IPCC Report: Climate Change is Taking a Toll on the Oceans
The second part of IPCC’s (Intergovernmental Panel on Climate Change) sixth assessment report (AR6) is out this week. Its 3675 pages incorporate a massive quantity scientific data, but it puts a special emphasis on the impacts of climate change and ways for humanity to adapt.
By a large margin, oceans are more exposed to effects of climate change than any other ecosystems. There are a number of takeaways from the report concerning the imminent threat of climate change to oceans and marine ecosystems.
In the 21st century, ocean and coastal ecosystems are projected to face conditions not seen for millenia. With increased temperatures, marine heatwaves are likely to become more frequent and severe. There will be an increase in ocean acidification and harmful algae blooms, with negative effects on marine life.
On fisheries, the catch composition and diversity of fish will change. Fishers who are unable to move, diversify and leverage technology to sustain harvests will face an existential challenge of food insecurity. Specifically, marine dependent communities, including indigenous peoples, will be at increased risk of losing cultural heritage and traditional seafood-sourced tradition.
Sea-level rise risks exposing more coastal infrastructural assets to flooding. This includes transport networks such as rail, roads and ports, and energy systems, with economic losses slowing growth of countries. The latest research shows that we are likely to see sea level rise of about one meter by the year 2100. Without climate adaptation and mitigation measures agreed by parties to the Paris Agreement, sea-level rise will continue to reshape coastlines over millennia, affecting at least 25 megacities and drowning low-lying areas where close to 1.3 billion people live.
Additionally, sea level rise and increasing severity of storms are already affecting port activity and supply chains, sometimes-disrupting trade and transport. These impacts increase food insecurity, income loss and poverty, exacerbating maritime criminal activities like illegal fishing, drug trafficking and piracy.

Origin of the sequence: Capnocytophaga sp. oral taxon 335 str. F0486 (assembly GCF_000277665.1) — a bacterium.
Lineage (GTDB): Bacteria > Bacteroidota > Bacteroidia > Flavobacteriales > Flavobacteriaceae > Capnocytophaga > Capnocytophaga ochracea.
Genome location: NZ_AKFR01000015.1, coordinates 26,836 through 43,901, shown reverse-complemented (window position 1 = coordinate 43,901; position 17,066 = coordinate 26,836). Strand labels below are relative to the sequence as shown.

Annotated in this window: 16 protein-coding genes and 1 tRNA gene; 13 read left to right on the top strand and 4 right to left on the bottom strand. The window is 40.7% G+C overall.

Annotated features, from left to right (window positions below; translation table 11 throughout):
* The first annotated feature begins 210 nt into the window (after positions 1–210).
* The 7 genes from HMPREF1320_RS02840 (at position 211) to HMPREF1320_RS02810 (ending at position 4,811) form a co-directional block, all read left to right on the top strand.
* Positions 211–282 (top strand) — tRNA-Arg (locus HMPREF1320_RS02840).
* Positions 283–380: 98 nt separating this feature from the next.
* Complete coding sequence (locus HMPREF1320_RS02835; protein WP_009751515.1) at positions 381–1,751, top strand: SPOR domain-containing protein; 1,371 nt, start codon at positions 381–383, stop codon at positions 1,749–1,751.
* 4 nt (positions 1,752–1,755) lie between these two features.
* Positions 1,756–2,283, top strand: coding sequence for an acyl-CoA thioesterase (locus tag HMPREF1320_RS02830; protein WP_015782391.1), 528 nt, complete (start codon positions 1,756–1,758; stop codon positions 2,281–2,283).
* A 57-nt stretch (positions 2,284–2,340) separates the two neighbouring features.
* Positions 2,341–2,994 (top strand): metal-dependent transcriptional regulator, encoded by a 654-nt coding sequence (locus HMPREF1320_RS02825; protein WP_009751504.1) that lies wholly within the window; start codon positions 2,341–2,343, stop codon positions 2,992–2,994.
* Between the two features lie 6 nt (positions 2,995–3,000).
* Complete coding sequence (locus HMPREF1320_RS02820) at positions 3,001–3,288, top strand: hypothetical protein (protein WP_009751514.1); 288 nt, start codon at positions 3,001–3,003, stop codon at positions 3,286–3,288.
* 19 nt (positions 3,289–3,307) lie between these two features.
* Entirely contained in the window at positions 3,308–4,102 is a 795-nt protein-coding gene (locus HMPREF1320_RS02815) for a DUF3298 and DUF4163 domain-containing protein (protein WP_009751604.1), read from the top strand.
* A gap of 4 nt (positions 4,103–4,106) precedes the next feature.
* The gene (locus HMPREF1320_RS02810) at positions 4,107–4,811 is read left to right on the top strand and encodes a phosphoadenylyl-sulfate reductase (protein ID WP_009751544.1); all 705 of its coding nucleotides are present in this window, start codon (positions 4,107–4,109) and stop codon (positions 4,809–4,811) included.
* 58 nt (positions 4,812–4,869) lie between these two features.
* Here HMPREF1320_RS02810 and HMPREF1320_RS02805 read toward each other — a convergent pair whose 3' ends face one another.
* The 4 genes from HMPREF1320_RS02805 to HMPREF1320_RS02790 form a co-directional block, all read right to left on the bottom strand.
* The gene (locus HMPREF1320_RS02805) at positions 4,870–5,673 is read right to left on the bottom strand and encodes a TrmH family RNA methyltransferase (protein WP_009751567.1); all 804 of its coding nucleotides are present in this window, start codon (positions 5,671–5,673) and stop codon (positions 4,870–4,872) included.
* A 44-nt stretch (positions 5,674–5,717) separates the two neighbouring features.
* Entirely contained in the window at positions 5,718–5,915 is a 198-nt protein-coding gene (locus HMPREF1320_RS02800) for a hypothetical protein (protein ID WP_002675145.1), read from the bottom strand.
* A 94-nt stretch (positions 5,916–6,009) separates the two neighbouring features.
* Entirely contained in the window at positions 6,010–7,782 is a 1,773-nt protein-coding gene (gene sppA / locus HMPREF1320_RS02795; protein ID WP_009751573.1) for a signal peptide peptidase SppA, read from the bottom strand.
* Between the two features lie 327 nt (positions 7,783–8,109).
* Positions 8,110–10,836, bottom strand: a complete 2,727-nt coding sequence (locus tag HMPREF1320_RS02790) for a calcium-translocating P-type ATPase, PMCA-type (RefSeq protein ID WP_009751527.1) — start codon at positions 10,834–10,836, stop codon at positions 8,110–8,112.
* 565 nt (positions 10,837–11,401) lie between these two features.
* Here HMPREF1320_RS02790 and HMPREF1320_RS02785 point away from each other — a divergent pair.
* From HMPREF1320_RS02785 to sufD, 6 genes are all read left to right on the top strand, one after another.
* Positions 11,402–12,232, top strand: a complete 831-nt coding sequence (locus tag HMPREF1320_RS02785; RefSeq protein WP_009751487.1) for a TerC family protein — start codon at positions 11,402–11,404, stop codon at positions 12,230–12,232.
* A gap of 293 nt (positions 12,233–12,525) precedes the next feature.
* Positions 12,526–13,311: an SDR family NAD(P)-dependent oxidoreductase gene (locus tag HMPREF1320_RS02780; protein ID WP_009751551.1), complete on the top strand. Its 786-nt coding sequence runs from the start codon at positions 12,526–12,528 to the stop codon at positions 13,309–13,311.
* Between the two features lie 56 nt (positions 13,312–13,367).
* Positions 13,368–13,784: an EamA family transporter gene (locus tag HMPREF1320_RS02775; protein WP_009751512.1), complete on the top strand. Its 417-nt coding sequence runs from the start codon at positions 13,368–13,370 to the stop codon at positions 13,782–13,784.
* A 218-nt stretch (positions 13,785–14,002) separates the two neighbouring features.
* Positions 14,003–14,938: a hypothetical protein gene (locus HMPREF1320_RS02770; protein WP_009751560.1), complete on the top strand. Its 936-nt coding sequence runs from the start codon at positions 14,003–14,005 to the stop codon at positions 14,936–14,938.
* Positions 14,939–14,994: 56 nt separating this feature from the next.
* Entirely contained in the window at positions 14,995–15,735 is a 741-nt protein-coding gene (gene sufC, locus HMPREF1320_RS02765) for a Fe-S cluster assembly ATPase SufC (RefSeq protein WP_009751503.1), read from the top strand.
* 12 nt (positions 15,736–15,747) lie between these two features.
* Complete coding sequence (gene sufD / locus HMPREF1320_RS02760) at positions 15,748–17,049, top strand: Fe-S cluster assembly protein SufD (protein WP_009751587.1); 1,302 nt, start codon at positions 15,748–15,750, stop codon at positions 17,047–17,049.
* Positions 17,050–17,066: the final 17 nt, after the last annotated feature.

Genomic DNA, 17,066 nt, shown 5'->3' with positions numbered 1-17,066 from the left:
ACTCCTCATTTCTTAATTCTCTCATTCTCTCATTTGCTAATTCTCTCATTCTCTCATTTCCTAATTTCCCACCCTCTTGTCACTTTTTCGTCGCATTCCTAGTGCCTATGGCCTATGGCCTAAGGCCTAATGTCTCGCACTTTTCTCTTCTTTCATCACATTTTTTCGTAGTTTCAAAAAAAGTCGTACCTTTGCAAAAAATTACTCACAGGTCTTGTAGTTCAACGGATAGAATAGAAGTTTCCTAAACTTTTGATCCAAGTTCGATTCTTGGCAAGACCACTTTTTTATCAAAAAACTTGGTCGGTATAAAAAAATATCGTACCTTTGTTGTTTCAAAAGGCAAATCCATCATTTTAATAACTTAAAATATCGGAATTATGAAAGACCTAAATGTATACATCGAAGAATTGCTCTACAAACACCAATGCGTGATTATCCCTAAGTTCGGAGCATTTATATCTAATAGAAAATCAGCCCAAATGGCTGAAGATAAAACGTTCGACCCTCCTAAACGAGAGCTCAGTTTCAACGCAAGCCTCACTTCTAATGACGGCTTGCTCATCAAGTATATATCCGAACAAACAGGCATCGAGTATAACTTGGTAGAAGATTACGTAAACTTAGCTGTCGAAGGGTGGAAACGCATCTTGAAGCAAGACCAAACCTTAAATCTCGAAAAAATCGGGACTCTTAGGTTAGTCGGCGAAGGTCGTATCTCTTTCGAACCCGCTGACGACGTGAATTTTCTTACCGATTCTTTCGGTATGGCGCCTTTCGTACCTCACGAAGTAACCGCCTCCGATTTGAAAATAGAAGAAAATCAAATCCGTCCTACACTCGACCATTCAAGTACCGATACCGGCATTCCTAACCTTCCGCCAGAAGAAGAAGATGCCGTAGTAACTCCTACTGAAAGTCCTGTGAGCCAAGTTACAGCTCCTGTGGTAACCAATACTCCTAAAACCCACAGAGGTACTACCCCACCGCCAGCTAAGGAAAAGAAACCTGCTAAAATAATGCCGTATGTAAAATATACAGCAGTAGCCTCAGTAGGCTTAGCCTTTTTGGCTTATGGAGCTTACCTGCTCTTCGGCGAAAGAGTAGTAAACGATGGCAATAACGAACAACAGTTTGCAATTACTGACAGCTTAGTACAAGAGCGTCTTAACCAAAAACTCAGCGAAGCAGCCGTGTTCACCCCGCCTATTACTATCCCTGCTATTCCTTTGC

These economic and societal impacts propagate across national boundaries through supply chains, global markets and natural resource flows. Supply chains that rely on specialized commodities and key infrastructure can be disrupted by weather and climate extreme events. For example, climate change causes redistribution of marine fish stocks, increasing risk of transboundary management conflicts among fisheries users.
The report also depicts an emerging threat facing polar seas – the deep Arctic Ocean, the surrounding shelf seas and the Southern Ocean. They cover approximately 20 percent of the global ocean and play a significant role in absorbing carbon emissions. Unfortunately, sea ice melt-off is exposing these vulnerable polar ecosystems to human exploitation. Tourism, shipping and hydrocarbons exploration are now expanding into polar regions.
Are we approaching the so-called tipping points in the ocean? The reports answers in the affirmative. Evidence suggests that ocean tipping points are being surpassed more frequently as the climate changes.
Nevertheless, the chances of moving beyond additional tipping points in future will be minimized if we reduce greenhouse gas emissions and act to limit other human impacts on the ocean, such as overfishing and nutrient pollution.